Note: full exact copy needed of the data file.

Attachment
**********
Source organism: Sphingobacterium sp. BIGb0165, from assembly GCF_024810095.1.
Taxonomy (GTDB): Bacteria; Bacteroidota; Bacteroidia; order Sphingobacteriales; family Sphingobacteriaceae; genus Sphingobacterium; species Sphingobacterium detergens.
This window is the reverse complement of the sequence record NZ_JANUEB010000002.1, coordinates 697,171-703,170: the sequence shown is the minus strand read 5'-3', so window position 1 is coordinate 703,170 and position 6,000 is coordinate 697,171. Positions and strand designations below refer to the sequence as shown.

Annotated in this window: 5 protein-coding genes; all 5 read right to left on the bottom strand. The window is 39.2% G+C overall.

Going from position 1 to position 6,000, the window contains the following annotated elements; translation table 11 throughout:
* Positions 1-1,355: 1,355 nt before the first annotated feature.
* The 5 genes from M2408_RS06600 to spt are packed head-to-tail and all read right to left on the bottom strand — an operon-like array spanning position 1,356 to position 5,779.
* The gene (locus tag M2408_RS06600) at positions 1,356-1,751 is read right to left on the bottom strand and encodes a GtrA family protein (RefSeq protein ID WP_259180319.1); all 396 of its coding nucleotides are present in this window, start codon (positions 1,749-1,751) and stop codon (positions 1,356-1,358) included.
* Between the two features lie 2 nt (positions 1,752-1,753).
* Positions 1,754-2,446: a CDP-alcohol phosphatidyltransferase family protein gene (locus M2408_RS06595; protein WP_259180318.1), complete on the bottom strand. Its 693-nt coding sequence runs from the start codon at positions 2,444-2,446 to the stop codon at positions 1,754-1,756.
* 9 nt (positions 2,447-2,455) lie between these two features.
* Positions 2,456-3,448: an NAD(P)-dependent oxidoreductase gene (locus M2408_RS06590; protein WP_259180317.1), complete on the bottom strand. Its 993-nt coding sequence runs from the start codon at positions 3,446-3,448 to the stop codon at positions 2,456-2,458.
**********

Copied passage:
Source organism: Sphingobacterium sp. BIGb0165, from assembly GCF_024810095.1.
Taxonomy (GTDB): Bacteria; Bacteroidota; Bacteroidia; order Sphingobacteriales; family Sphingobacteriaceae; genus Sphingobacterium; species Sphingobacterium detergens.
This window is the reverse complement of the sequence record NZ_JANUEB010000002.1, coordinates 697,171-703,170: the sequence shown is the minus strand read 5'-3', so window position 1 is coordinate 703,170 and position 6,000 is coordinate 697,171. Positions and strand designations below refer to the sequence as shown.

Annotated in this window: 5 protein-coding genes; all 5 read right to left on the bottom strand. The window is 39.2% G+C overall.

Going from position 1 to position 6,000, the window contains the following annotated elements; translation table 11 throughout:
* Positions 1-1,355: 1,355 nt before the first annotated feature.
* The 5 genes from M2408_RS06600 to spt are packed head-to-tail and all read right to left on the bottom strand — an operon-like array spanning position 1,356 to position 5,779.
* The gene (locus tag M2408_RS06600) at positions 1,356-1,751 is read right to left on the bottom strand and encodes a GtrA family protein (RefSeq protein ID WP_259180319.1); all 396 of its coding nucleotides are present in this window, start codon (positions 1,749-1,751) and stop codon (positions 1,356-1,358) included.
* Between the two features lie 2 nt (positions 1,752-1,753).
* Positions 1,754-2,446: a CDP-alcohol phosphatidyltransferase family protein gene (locus M2408_RS06595; protein WP_259180318.1), complete on the bottom strand. Its 693-nt coding sequence runs from the start codon at positions 2,444-2,446 to the stop codon at positions 1,754-1,756.
* 9 nt (positions 2,447-2,455) lie between these two features.
* Positions 2,456-3,448: an NAD(P)-dependent oxidoreductase gene (locus M2408_RS06590; protein WP_259180317.1), complete on the bottom strand. Its 993-nt coding sequence runs from the start codon at positions 3,446-3,448 to the stop codon at positions 2,456-2,458.